A group formed by Meta, Microsoft, Amazon and mapping company TomTom is releasing data that could enable developers to build their own maps to take on Google Map and Apple Maps. The group, called the Overture Maps Foundation, was formed last year. Today, the group has released it first open map dataset.
With this dataset, third-party developers can build mapping or navigation products of their own to crack the Apple-Google duopoly. The data includes 59 million “points of interest,” such as restaurants and landmarks, along with information about transportation networks and administrative boundaries. The data was collected and donated by Meta and Microsoft.
“The release is a significant step in establishing a comprehensive, market-grade open map dataset for our constantly changing world,” said Marc Prioleau, executive director of Overture Maps Foundation, in a statement. “The Places dataset, in particular, represents a major, previously unavailable open dataset, with the potential to map everything from new businesses big and small to pop-up street markets located anywhere in the world.
“Anyone who works in mapping knows that the initial data is just the beginning; the ongoing challenge lies in maintaining the data amidst constant changes to meet user expectations,” Prioleau continued. “Overture plans to build a broad collaboration that can build and maintain an up-to-date, comprehensive database of POIs.”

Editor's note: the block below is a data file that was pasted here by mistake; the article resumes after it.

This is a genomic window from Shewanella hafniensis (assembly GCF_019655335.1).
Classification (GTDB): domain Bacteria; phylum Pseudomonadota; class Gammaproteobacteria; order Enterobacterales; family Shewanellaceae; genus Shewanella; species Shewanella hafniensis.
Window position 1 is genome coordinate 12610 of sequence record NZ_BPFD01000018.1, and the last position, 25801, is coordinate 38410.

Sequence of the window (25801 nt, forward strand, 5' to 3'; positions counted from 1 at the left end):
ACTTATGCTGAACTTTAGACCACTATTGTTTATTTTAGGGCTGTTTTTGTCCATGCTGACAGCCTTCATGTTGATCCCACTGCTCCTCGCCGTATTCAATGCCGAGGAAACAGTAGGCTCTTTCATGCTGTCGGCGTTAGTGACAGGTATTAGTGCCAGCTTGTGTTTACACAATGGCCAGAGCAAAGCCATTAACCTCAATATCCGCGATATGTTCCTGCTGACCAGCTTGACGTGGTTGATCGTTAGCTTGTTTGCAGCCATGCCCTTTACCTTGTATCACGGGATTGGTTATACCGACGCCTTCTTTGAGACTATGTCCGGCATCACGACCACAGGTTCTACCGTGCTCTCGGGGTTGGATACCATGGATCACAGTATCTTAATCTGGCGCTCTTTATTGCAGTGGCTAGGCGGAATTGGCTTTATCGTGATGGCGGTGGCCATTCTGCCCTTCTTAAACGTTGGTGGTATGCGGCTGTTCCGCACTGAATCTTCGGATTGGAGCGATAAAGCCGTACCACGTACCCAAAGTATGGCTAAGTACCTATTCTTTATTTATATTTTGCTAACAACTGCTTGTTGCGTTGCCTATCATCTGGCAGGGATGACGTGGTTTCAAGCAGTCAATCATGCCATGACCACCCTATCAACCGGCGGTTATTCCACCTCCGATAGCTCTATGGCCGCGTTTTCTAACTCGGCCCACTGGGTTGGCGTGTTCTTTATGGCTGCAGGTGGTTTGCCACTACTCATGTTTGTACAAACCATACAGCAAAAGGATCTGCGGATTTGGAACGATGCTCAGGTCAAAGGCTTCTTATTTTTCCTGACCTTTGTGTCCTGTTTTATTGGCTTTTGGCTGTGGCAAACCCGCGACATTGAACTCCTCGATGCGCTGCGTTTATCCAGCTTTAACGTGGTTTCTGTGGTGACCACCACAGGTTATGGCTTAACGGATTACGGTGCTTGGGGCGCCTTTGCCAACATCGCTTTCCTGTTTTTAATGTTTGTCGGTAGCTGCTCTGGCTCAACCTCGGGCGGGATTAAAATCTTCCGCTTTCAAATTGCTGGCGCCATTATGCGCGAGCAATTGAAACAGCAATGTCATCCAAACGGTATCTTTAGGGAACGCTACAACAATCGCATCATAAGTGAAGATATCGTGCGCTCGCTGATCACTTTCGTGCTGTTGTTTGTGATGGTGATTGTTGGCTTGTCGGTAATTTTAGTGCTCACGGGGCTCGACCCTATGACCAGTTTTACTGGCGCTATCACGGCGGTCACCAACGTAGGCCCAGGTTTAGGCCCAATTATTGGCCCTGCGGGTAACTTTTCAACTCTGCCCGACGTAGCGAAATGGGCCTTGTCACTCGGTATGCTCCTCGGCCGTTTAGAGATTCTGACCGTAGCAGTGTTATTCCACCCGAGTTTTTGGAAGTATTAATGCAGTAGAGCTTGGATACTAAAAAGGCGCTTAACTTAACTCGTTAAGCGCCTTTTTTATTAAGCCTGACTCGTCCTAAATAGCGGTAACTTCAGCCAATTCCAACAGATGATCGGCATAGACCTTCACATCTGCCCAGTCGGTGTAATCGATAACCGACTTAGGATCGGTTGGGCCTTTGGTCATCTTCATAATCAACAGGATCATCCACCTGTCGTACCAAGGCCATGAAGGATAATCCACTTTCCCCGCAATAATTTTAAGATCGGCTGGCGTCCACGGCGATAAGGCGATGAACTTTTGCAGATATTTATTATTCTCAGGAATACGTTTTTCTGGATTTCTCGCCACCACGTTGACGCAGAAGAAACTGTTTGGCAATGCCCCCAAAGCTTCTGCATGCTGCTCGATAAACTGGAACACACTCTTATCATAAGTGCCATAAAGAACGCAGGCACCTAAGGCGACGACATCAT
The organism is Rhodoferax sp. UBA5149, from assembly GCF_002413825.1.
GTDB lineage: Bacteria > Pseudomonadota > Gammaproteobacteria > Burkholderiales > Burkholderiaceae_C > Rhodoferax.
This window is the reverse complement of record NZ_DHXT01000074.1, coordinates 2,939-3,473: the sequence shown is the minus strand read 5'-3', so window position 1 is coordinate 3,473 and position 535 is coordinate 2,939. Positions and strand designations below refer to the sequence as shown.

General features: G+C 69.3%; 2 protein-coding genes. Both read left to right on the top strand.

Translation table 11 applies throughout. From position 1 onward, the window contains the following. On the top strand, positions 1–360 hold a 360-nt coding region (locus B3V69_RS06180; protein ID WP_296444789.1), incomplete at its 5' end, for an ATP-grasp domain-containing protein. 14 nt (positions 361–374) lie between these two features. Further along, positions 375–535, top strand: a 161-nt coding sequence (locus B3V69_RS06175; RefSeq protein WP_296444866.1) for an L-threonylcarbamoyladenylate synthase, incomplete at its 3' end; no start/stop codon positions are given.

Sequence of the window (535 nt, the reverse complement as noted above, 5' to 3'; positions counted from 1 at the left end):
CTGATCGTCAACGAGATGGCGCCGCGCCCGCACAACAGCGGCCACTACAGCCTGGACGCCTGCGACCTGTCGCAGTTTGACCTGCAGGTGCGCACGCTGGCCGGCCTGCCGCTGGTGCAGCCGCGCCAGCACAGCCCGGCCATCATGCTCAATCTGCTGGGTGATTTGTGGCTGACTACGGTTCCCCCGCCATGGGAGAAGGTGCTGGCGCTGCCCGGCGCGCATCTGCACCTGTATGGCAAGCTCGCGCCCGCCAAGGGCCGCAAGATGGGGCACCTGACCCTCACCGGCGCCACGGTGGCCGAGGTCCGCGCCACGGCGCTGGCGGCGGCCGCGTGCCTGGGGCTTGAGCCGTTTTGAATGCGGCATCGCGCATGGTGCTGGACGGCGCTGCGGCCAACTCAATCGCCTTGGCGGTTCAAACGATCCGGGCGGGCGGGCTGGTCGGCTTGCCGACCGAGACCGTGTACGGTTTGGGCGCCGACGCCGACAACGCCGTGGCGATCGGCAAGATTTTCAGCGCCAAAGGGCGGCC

When the group was first announced last year, the companies said that over time, the data would expand to include more places, routing and navigation, and 3D building data.
The idea behind the Overture Map Foundation is to make it both easier and cheaper for developers to make apps. For context, developers have to pay to access Google Maps’ API. Although Apple allows access to Apple Maps for free for native app developers, web app developers need to pay to access it.
Map and location data plays such a fundamental role in a variety of ways, as it powers everything from IoT (Internet of Things) devices and self-driving cars, to logistics and big data visualization tools. Having all that data primarily only accessible via mega-firms can be restrictive in terms of what companies can do with the data and which features they have at their disposal.